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Major problem in Kansas--negro teachers hit by desegregation

Murphy, Anna Mary

This article describes how the desegregation of schools in the wake of the Brown v. Board of Education case would affect black schoolteachers across Kansas. The author gives the example of Topeka where, when the school board began desegregating schools prior to the final decision in the Brown case, black teachers lost their jobs. Although the school board wanted to ?avoid any disruption of the professional life of career teachers,? many schools were hesitant to place black teachers in classrooms containing both white and black students. Members of the black community who had opposed the Brown v. Board case at the local level had feared that integration would apply only to students, not to teachers, and it appeared to some that this would in fact be the case.

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William Allen White arrest clippings

Topeka Journal

This collection of newspaper clippings recounts William Allen White's defiance of the Kansas governor and Court of Industrial Relations with his public support for striking railroad workers which ultimately led to his arrest. White was editor and owner of the Emporia Gazette newspaper, Emporia, Kansas.

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The grand council

Daily Missouri Democrat (St. Louis)

This article, a continuation of the article published in the October 23, 1867, issue of the Democrat, discusses the grand council between the U. S. government and representatives from the Cheyenne, Arapaho, Apache, Comanche, and Kiowa Indian tribes. The article also includes transcriptions of the speeches by Senator Henderson and Satanta, a Kiowa chief, in addition to brief comments by other white and Indian representatives.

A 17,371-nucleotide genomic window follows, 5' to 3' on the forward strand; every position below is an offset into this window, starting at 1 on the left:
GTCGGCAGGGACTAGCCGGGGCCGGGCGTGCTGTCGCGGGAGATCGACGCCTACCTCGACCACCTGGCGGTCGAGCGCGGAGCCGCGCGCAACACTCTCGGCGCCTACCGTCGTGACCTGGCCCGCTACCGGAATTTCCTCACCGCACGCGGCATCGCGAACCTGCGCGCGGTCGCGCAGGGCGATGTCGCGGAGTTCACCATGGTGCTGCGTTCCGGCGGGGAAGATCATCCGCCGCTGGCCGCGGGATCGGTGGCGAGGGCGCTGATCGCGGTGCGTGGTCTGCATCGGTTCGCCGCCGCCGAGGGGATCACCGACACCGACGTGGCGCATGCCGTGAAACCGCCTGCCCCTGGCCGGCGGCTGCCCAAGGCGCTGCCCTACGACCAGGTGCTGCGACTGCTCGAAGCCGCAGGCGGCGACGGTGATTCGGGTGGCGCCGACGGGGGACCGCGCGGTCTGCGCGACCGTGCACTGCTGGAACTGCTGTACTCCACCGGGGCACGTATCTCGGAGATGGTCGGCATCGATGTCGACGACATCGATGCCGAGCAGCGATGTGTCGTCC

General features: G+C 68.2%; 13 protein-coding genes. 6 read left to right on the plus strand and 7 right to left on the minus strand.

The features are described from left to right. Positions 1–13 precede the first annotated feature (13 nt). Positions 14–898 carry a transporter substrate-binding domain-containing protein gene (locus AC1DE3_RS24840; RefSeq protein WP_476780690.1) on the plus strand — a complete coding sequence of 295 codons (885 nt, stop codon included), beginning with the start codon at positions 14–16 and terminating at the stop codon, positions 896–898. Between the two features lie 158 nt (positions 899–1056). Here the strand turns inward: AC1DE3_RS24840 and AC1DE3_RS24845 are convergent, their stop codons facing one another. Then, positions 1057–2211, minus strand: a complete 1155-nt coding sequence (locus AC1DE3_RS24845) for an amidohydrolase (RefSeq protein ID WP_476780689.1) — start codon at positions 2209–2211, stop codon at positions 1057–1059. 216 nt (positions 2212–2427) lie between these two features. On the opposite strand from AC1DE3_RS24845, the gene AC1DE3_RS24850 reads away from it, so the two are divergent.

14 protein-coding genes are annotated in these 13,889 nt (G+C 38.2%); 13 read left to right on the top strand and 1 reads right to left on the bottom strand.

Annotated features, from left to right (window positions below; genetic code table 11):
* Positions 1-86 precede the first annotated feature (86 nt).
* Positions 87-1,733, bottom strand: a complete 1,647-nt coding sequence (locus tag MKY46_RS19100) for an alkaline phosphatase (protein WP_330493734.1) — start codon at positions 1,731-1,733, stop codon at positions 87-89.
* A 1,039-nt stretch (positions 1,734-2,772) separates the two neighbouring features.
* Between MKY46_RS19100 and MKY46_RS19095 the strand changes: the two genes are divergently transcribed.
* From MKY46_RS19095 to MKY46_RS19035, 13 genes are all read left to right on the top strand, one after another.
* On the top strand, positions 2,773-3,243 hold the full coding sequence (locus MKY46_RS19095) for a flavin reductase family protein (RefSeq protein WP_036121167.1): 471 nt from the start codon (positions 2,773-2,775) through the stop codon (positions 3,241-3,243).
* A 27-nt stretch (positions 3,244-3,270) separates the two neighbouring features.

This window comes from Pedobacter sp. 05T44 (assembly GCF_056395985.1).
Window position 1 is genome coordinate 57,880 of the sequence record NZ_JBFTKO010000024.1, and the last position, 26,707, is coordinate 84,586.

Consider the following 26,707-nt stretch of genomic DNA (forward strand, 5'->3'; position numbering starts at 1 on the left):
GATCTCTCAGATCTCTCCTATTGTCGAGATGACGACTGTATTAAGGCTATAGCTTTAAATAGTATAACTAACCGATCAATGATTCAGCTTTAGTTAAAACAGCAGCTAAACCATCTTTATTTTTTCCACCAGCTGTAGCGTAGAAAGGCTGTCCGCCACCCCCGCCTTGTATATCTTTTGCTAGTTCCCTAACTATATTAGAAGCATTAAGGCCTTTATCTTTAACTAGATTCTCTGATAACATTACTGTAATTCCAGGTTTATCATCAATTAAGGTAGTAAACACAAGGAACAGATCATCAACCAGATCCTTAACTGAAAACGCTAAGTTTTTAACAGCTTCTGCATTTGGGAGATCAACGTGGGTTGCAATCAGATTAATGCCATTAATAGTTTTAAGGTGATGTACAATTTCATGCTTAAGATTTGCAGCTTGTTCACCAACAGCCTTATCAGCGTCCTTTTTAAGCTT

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National Kansas Committee, request for clothing and provisions

National Kansas Committee

This advertisement was attached to a receipt for the placement of a notice in the New York Times. The advertisement included information about how the people of New England could aid the fight for freedom in Kansas--both with funds and with labor. It also gave the names of National Kansas Committee members and an address for their New York office.

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He doesn't like female mayors

In this newspaper article, the former city marshal of Argonia, Sumner County, Kansas, laments the election of Susanna Salter as mayor, saying that "female mayors are no good." In particular, he was frustrated that she asked him to close his poker room, and she also prevented the local druggist (pharmacist) from keeping alcoholic beverages in stock. He claims that "Mrs. Salter has just killed Argonia." Originally published in the Indianapolis Journal, Indianapolis, Indiana, the article was republished in the Meade County Globe, Meade, Kansas, on January 28, 1888.